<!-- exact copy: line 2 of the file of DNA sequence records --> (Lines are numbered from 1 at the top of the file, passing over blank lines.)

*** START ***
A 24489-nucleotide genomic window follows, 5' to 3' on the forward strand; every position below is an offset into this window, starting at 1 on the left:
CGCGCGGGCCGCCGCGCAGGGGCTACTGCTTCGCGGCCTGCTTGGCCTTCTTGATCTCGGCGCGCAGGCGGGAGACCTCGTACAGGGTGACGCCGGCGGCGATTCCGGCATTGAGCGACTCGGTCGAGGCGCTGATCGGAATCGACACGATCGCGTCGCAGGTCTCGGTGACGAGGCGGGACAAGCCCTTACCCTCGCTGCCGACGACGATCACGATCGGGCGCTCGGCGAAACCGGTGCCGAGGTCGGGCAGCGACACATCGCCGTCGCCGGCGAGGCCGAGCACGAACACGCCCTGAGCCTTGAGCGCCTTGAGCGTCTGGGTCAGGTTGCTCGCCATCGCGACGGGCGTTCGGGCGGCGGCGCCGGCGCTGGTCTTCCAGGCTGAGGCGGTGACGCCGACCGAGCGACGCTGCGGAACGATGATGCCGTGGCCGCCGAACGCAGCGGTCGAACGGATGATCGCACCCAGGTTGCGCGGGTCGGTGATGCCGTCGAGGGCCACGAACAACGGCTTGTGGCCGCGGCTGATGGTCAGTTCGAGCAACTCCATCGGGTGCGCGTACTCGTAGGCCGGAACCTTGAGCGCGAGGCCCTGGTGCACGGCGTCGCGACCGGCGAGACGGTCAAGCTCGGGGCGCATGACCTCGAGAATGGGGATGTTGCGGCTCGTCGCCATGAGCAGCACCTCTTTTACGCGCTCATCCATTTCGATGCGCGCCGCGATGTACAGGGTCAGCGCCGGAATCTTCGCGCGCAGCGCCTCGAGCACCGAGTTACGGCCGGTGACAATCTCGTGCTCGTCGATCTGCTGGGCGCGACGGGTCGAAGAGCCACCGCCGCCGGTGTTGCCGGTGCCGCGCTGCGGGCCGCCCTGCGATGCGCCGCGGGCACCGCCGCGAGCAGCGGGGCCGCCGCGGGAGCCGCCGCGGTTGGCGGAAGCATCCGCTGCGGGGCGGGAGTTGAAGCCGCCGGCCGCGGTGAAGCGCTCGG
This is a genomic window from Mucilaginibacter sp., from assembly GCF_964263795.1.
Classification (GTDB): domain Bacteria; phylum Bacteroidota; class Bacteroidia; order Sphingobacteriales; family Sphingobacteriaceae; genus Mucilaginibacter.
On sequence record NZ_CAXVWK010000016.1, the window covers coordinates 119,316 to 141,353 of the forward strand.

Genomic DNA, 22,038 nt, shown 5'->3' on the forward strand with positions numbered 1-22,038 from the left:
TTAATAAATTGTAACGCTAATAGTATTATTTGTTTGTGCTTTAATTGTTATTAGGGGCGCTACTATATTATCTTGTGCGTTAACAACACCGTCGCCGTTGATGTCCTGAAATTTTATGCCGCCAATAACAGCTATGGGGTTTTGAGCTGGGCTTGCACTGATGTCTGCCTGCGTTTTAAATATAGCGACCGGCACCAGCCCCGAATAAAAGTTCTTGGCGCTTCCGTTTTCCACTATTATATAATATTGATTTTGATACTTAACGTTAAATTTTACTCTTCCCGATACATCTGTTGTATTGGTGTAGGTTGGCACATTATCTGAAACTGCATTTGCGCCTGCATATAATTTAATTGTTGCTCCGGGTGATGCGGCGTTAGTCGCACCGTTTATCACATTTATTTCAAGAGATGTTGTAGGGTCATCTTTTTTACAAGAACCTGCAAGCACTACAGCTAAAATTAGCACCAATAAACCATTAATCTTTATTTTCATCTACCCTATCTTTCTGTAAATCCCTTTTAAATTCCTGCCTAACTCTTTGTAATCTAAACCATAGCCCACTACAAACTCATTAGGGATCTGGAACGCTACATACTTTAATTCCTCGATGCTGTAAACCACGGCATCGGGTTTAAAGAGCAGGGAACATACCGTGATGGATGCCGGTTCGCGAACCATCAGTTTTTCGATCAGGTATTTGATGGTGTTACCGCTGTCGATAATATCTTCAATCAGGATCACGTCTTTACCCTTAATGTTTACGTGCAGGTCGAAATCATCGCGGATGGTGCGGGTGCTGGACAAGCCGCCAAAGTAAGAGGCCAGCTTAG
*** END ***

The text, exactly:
CGCGCGGGCCGCCGCGCAGGGGCTACTGCTTCGCGGCCTGCTTGGCCTTCTTGATCTCGGCGCGCAGGCGGGAGACCTCGTACAGGGTGACGCCGGCGGCGATTCCGGCATTGAGCGACTCGGTCGAGGCGCTGATCGGAATCGACACGATCGCGTCGCAGGTCTCGGTGACGAGGCGGGACAAGCCCTTACCCTCGCTGCCGACGACGATCACGATCGGGCGCTCGGCGAAACCGGTGCCGAGGTCGGGCAGCGACACATCGCCGTCGCCGGCGAGGCCGAGCACGAACACGCCCTGAGCCTTGAGCGCCTTGAGCGTCTGGGTCAGGTTGCTCGCCATCGCGACGGGCGTTCGGGCGGCGGCGCCGGCGCTGGTCTTCCAGGCTGAGGCGGTGACGCCGACCGAGCGACGCTGCGGAACGATGATGCCGTGGCCGCCGAACGCAGCGGTCGAACGGATGATCGCACCCAGGTTGCGCGGGTCGGTGATGCCGTCGAGGGCCACGAACAACGGCTTGTGGCCGCGGCTGATGGTCAGTTCGAGCAACTCCATCGGGTGCGCGTACTCGTAGGCCGGAACCTTGAGCGCGAGGCCCTGGTGCACGGCGTCGCGACCGGCGAGACGGTCAAGCTCGGGGCGCATGACCTCGAGAATGGGGATGTTGCGGCTCGTCGCCATGAGCAGCACCTCTTTTACGCGCTCATCCATTTCGATGCGCGCCGCGATGTACAGGGTCAGCGCCGGAATCTTCGCGCGCAGCGCCTCGAGCACCGAGTTACGGCCGGTGACAATCTCGTGCTCGTCGATCTGCTGGGCGCGACGGGTCGAAGAGCCACCGCCGCCGGTGTTGCCGGTGCCGCGCTGCGGGCCGCCCTGCGATGCGCCGCGGGCACCGCCGCGAGCAGCGGGGCCGCCGCGGGAGCCGCCGCGGTTGGCGGAAGCATCCGCTGCGGGGCGGGAGTTGAAGCCGCCGGCCGCGGTGAAGCGCTCGG